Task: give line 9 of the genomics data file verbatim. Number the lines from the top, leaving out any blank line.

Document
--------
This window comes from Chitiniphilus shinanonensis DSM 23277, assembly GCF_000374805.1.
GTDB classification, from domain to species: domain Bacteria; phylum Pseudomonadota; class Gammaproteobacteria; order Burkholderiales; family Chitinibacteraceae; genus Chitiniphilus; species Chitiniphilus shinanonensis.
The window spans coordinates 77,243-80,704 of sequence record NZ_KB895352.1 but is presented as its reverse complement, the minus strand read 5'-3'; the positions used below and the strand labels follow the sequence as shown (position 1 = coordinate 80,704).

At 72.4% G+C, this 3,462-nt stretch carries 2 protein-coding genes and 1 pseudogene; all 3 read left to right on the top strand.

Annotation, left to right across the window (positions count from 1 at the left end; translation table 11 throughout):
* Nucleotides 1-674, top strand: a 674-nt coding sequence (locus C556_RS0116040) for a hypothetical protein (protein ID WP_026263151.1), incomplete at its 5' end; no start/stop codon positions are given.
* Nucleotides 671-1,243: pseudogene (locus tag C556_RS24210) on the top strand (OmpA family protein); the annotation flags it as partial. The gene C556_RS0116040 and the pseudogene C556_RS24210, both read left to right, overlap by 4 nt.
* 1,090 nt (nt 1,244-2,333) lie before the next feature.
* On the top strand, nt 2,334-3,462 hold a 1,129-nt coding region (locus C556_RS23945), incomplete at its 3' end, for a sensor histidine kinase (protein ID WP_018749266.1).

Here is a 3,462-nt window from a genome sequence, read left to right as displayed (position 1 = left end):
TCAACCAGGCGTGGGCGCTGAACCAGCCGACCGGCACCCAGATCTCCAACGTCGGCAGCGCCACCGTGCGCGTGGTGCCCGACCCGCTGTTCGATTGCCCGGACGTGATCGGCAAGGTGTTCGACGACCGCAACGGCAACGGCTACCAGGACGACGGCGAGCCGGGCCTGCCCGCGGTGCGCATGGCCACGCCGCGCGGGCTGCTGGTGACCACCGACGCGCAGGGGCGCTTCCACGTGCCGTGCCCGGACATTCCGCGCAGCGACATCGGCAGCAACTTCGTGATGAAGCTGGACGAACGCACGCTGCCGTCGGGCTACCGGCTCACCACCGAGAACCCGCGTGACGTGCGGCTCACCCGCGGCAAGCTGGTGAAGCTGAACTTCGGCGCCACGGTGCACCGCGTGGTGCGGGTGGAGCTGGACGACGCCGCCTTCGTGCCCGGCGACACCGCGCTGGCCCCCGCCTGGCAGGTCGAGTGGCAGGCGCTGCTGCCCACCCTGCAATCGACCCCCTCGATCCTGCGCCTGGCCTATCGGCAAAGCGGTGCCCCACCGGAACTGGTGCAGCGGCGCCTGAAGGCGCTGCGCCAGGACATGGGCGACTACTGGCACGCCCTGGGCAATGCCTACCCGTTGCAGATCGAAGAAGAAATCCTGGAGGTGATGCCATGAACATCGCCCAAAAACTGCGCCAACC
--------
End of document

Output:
* On the top strand, nt 2,334-3,462 hold a 1,129-nt coding region (locus C556_RS23945), incomplete at its 3' end, for a sensor histidine kinase (protein ID WP_018749266.1).